"Slips and falls are a major and real concern in the workplace. A lot of times people don't think of same-level falls as being particularly dangerous. But they are."
John Moughler
Vice President, Marketing and Sales, Wearwell

3. The Right Matting Can Reduce Absenteeism and Improve Productivity

Moughler says mats do more than provide a nonslip surface: They can also reduce the number of days away from work for employees who spend a lot of time on their feet.

“When you work on concrete day in and day out, it has a deteriorating effect on the muscles, primarily in your legs and your lower back,” he says.

Standing on a hard surface can lead to leg pain, back pain and varicose veins, among other issues. The problems don’t happen suddenly, but accumulate over time. And once employees are suffering, they start calling in, unable to work.

Anti-fatigue mats, typically made with a layer of sponge, help reduce the stress of prolonged standing. Moughler says chemically resistant versions create a similar soft feel underfoot by using solid plastic or rubber with an underside designed to flex.

Studies have confirmed the benefits of anti-fatigue mats. A University of Michigan study showed the use of mats reduced perceived discomfort during prolonged standing. And one Wearwell study showed a 23 percent reduction in absenteeism over two years after the installation of mats, and a 2.2 percent net increase in overall worker productivity.

4. The Right Matting Can Improve Visibility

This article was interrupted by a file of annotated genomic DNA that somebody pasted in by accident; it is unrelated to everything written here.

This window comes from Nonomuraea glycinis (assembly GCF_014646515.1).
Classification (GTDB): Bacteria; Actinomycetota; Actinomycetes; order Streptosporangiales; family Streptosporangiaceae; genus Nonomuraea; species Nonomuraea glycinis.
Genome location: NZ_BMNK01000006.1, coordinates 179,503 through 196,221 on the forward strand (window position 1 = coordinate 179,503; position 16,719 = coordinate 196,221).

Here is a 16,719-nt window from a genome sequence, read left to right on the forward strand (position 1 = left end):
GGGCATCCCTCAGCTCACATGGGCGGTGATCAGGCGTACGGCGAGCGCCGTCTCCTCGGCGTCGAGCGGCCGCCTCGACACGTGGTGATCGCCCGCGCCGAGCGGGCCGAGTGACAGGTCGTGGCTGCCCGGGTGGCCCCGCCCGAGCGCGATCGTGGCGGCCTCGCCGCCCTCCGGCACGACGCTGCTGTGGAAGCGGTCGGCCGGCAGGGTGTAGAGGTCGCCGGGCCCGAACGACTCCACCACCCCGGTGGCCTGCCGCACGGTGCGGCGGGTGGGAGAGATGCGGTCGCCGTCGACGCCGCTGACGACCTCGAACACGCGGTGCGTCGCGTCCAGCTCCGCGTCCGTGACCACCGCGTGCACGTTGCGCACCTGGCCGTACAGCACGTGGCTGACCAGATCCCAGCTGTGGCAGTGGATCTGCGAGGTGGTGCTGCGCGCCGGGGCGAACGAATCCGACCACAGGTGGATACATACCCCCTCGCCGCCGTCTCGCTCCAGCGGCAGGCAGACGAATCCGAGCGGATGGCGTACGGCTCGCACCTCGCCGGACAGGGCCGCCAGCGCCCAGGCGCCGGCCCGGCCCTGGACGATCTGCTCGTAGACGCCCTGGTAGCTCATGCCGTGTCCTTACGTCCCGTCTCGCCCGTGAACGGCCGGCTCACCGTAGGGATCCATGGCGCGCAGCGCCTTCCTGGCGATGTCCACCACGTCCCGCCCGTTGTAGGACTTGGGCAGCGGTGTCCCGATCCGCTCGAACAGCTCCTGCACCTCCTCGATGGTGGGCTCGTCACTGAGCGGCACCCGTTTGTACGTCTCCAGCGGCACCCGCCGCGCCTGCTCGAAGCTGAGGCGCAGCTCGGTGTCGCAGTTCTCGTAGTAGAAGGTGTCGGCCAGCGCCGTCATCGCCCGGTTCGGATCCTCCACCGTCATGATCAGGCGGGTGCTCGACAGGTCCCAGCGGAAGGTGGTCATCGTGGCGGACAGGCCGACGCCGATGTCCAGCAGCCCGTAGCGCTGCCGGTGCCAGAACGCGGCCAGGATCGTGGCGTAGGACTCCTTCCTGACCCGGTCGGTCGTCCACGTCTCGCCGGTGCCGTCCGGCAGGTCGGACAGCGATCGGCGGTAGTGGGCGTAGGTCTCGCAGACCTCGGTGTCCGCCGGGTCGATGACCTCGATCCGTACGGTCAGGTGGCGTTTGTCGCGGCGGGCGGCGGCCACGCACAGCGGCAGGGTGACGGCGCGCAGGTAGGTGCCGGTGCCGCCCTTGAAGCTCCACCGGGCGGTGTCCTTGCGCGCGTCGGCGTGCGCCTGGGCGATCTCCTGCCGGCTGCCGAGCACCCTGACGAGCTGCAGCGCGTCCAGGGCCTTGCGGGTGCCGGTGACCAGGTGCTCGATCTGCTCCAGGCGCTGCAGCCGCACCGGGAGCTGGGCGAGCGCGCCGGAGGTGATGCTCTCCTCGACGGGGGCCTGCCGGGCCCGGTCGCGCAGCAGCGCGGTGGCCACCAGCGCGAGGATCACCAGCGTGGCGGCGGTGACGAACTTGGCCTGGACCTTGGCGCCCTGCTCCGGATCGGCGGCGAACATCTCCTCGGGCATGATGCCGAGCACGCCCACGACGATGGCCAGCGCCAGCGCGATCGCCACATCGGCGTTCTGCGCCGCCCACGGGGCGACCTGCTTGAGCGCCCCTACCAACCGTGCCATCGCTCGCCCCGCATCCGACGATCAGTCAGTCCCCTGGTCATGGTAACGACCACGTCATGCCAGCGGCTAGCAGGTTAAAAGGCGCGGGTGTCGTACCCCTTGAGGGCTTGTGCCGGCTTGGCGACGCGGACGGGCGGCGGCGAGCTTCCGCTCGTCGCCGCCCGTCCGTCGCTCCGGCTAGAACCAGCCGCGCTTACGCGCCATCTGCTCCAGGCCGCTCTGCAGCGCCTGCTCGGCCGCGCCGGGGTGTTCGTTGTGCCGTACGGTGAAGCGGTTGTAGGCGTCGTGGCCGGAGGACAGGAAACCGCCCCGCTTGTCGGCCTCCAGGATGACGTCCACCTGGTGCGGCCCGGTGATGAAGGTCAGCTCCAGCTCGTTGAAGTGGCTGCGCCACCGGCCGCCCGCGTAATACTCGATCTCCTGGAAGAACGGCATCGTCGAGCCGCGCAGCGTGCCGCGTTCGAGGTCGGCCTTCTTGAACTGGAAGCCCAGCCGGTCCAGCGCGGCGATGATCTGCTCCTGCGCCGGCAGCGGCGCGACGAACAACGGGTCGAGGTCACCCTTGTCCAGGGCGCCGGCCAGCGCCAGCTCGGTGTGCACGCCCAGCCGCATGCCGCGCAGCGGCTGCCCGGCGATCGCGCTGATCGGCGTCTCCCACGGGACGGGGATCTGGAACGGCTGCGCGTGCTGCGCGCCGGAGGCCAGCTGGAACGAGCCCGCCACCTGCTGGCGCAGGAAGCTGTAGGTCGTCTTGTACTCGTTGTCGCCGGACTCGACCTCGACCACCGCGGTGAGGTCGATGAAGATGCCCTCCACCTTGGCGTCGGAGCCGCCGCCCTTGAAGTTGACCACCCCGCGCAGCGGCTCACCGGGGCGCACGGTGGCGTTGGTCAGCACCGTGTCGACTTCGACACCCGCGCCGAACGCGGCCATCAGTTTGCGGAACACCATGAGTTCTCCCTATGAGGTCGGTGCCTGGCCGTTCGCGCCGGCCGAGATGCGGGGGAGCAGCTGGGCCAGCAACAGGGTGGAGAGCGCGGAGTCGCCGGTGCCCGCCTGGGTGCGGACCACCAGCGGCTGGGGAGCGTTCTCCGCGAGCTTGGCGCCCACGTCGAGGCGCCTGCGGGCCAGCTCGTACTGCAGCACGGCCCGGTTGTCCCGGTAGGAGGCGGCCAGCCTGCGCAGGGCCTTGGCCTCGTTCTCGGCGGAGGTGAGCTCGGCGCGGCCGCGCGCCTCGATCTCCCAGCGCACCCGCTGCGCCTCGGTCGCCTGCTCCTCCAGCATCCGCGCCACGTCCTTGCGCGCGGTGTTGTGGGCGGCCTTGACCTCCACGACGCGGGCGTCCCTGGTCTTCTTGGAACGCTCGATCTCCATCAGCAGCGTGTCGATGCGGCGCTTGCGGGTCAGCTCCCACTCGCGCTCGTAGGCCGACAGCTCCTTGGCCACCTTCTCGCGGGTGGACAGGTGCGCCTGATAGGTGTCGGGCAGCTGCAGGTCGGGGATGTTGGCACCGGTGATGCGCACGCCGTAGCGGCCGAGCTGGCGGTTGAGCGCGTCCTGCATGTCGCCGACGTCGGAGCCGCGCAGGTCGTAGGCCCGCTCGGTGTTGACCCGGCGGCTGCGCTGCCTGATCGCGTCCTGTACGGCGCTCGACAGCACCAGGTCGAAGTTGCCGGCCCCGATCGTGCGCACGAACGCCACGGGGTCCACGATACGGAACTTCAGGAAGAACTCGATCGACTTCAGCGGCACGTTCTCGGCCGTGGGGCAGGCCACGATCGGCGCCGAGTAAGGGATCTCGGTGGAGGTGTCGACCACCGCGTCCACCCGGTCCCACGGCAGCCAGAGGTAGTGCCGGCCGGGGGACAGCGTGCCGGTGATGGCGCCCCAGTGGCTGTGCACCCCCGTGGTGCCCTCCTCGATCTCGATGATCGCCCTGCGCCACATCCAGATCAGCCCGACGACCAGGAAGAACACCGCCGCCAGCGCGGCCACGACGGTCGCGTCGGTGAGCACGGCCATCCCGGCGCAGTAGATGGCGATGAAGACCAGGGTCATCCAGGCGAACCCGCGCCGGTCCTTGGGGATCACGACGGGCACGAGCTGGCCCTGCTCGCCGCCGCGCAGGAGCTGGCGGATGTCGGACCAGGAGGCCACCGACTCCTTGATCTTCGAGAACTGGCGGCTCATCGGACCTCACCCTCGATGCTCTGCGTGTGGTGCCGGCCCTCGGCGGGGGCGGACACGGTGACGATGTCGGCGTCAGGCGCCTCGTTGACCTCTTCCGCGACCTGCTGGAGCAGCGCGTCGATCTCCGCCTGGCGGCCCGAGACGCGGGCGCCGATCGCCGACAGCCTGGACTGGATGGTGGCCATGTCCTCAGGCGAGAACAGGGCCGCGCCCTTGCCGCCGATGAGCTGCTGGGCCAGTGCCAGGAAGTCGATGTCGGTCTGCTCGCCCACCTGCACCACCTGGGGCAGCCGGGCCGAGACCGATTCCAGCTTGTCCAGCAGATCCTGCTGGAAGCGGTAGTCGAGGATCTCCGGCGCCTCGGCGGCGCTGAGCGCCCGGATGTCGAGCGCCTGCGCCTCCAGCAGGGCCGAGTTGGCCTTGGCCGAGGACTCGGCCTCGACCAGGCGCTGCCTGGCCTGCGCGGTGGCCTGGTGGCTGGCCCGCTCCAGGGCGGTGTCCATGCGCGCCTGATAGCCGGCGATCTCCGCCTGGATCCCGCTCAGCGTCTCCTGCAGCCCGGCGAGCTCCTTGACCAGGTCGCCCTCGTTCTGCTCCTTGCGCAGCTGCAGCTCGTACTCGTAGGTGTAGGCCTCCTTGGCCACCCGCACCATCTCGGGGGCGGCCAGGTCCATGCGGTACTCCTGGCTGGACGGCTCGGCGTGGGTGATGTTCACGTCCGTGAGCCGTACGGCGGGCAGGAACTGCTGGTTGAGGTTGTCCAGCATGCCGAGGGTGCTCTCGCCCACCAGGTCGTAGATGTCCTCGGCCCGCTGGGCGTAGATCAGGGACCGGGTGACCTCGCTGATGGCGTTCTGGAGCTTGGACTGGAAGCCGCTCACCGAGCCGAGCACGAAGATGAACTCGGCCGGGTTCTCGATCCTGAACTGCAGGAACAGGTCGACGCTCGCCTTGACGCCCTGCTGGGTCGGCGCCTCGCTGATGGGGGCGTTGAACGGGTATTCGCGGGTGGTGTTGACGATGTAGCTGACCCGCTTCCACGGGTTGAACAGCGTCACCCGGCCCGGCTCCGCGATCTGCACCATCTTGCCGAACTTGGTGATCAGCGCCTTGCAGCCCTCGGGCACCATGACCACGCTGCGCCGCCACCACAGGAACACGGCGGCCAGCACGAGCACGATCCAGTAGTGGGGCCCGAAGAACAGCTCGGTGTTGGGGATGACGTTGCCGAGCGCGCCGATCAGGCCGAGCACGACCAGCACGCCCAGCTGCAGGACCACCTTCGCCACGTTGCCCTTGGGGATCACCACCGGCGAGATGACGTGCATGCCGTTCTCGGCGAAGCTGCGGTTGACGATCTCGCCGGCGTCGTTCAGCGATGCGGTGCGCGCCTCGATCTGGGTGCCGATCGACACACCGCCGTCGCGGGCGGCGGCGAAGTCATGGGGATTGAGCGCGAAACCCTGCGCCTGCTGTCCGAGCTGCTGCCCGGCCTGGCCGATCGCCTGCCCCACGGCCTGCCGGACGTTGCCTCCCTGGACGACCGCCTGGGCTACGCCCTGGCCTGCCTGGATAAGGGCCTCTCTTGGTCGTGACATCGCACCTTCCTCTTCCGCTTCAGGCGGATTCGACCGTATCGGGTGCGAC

“Strategically placed high-visibility floor mats allow people to easily see where it is safe to stand and work,” says Phil Lorcher, a marketing manager for Durable Corp. in an article for EHS Today. Mats can be used to designate safe work zones or highlight areas where caution is needed.

According to the United States Access Board, safety yellow (also known as “federal yellow”) is a highly detectable color, and creating higher contrast between the warning surface and the surface next to it increases that detectability. A high-visibility floor mat is also less of a tripping hazard, notes the National Safety Council. To increase visibility, some mats can be custom printed with words of warning (such as “Caution” or “High-voltage area”) or in custom colors.

5. The Right Matting Can Inhibit Static Buildup and Reduce the Risk of Electrocution

Two types of mats provide protection from electricity, says Moughler. Electrostatic dissipative mats and electrically conductive anti-static mats are designed to protect sensitive electronic equipment by drawing potentially damaging static electricity out of the body of a person standing on the mat.

“It completes the current in your body all the way through the mat and it grounds out to a grounding point in the floor, drawing the electricity out to that ground point,” Moughler explains. The mats only work if the person standing on them is using the proper equipment and the mat is grounded appropriately.

The requirements for ESD mats are covered under the standard ANSI/ESD S20.20-2014 Protection of Electrical and Electronic Parts, Assemblies and Equipment (Excluding Electrically Initiated Explosive Devices) [download information here], which states that conductive and dissipative flooring must have a resistance to ground of more than 1x109.

The second type of mat, a nonconductive mat, is often referred to as switchboard matting. These mats prevent machines with high voltage from electrocuting someone standing nearby. They are the exact opposite of ESD mats: ESD mats ground the person standing on them, whereas switchboard mats make sure the person is not grounded. Switchboard mats most often meet the standard described in ASTM D178-01-2010.

Just remember, the right mat in the right place can improve the safety of your workers and even impact your bottom line.

How do you use protective floor mats in your facility? Share your experiences.

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Great article thanks for sharing


Great article